The gastrocolic reflex or gastrocolic response is one of a number of physiological reflexes controlling the motility, or peristalsis, of the gastrointestinal tract. It involves an increase in motility of the colon consisting primarily of giant migrating contractions, or mass movements, in response to stretch in the stomach and byproducts of digestion in the small intestine. Thus, this reflex is responsible for the urge to defecate following a meal. The small intestine also shows a similar motility response. The gastrocolic reflex's function in driving existing intestinal contents through the digestive system helps make way for ingested food.
The reflex was demonstrated by myoelectric recordings in the colons of animals and humans, which showed an increase in electrical activity within as little as 15 minutes after eating. The recordings also demonstrated that the gastrocolic reflex is uneven in its distribution throughout the colon. The sigmoid colon is more greatly affected than the right side of the colon in terms of a phasic response; however, the tonic response across the colon is uncertain. When pressure within the rectum becomes increased, the gastrocolic reflex acts as a stimulus for defecation. A number of neuropeptides have been proposed as mediators of the gastrocolic reflex. These include serotonin, neurotensin, cholecystokinin (CCK), and gastrin.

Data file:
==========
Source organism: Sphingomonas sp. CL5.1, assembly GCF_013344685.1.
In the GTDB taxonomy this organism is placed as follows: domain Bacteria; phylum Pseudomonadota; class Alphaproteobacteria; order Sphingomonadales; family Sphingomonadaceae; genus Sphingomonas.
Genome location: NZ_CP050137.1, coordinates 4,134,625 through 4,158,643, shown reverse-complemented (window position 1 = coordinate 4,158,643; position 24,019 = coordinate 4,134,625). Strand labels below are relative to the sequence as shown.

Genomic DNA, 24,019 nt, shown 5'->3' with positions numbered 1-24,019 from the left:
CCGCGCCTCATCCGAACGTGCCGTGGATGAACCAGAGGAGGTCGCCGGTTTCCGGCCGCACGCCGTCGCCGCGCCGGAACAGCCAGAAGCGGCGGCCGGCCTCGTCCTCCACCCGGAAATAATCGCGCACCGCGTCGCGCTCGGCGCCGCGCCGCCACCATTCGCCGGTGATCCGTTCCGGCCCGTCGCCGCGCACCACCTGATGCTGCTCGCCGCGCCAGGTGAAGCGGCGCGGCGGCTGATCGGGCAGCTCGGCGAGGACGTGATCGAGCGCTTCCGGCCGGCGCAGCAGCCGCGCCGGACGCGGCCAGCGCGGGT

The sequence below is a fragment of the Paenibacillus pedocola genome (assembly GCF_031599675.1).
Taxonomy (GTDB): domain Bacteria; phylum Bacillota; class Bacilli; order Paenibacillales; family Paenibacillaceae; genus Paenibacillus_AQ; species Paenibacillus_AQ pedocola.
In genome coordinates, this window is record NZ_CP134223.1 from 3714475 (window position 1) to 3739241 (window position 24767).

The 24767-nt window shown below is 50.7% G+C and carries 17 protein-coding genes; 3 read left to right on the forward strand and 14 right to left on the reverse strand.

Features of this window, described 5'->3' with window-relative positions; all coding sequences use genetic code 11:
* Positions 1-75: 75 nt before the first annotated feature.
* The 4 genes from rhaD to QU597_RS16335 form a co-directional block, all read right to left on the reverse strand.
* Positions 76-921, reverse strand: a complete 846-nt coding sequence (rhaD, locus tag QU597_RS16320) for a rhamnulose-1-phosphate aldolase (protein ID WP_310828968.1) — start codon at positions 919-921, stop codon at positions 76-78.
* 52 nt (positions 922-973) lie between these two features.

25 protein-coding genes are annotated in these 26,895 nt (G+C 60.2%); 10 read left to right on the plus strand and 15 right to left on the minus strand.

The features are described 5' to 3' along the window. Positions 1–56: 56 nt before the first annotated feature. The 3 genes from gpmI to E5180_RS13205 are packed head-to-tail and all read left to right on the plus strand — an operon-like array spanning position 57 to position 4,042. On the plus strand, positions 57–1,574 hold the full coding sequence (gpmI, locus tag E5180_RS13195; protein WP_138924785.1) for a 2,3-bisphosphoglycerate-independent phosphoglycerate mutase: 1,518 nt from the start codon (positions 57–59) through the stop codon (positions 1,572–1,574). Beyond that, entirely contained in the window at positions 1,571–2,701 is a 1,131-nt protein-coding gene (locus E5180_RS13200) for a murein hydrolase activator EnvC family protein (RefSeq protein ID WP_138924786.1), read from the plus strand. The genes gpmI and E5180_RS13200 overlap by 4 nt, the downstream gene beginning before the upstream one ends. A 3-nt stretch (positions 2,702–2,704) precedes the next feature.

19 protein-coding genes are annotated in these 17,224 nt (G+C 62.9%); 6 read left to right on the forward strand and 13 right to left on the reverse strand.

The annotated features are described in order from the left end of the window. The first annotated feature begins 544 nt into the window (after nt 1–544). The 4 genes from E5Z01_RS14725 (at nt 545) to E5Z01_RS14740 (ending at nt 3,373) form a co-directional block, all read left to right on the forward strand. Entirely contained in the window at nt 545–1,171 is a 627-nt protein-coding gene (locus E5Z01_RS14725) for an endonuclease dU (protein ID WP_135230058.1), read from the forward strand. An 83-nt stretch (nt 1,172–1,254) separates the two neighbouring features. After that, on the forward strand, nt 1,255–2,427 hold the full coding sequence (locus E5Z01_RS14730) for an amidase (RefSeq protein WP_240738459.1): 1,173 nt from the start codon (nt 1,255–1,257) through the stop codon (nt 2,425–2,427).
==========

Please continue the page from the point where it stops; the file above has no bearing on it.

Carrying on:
Clinically, the gastrocolic reflex has been implicated in pathogenesis of irritable bowel syndrome: the very act of eating or drinking can provoke an overreaction of the gastrocolic response in some patients with irritable bowel syndrome due to their heightened visceral sensitivity, and this can lead to abdominal pain, diarrhea, or constipation. Also, the serotonin (5HT3) antagonist ondansetron decreases the tonic response to stretch.
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